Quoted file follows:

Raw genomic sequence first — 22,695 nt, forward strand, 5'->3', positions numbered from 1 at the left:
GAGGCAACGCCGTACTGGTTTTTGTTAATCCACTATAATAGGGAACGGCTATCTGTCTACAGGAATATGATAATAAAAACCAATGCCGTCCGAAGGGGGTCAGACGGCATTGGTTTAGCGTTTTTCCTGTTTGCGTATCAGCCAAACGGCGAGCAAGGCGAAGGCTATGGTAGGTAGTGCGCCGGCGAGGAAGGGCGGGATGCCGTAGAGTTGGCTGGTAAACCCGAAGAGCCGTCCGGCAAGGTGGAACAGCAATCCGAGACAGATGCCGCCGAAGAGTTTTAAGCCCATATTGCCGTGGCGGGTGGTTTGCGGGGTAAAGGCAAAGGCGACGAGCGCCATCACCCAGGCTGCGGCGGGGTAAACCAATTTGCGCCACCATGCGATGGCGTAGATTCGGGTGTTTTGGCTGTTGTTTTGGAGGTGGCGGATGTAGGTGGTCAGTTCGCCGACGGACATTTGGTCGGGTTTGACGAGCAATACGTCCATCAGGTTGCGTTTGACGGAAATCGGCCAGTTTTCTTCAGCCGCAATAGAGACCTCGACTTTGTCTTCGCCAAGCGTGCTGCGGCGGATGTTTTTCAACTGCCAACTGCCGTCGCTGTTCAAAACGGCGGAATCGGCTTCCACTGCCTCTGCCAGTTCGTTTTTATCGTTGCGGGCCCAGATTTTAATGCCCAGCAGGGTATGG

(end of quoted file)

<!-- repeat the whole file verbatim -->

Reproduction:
Raw genomic sequence first — 22,695 nt, forward strand, 5'->3', positions numbered from 1 at the left:
GAGGCAACGCCGTACTGGTTTTTGTTAATCCACTATAATAGGGAACGGCTATCTGTCTACAGGAATATGATAATAAAAACCAATGCCGTCCGAAGGGGGTCAGACGGCATTGGTTTAGCGTTTTTCCTGTTTGCGTATCAGCCAAACGGCGAGCAAGGCGAAGGCTATGGTAGGTAGTGCGCCGGCGAGGAAGGGCGGGATGCCGTAGAGTTGGCTGGTAAACCCGAAGAGCCGTCCGGCAAGGTGGAACAGCAATCCGAGACAGATGCCGCCGAAGAGTTTTAAGCCCATATTGCCGTGGCGGGTGGTTTGCGGGGTAAAGGCAAAGGCGACGAGCGCCATCACCCAGGCTGCGGCGGGGTAAACCAATTTGCGCCACCATGCGATGGCGTAGATTCGGGTGTTTTGGCTGTTGTTTTGGAGGTGGCGGATGTAGGTGGTCAGTTCGCCGACGGACATTTGGTCGGGTTTGACGAGCAATACGTCCATCAGGTTGCGTTTGACGGAAATCGGCCAGTTTTCTTCAGCCGCAATAGAGACCTCGACTTTGTCTTCGCCAAGCGTGCTGCGGCGGATGTTTTTCAACTGCCAACTGCCGTCGCTGTTCAAAACGGCGGAATCGGCTTCCACTGCCTCTGCCAGTTCGTTTTTATCGTTGCGGGCCCAGATTTTAATGCCCAGCAGGGTATGG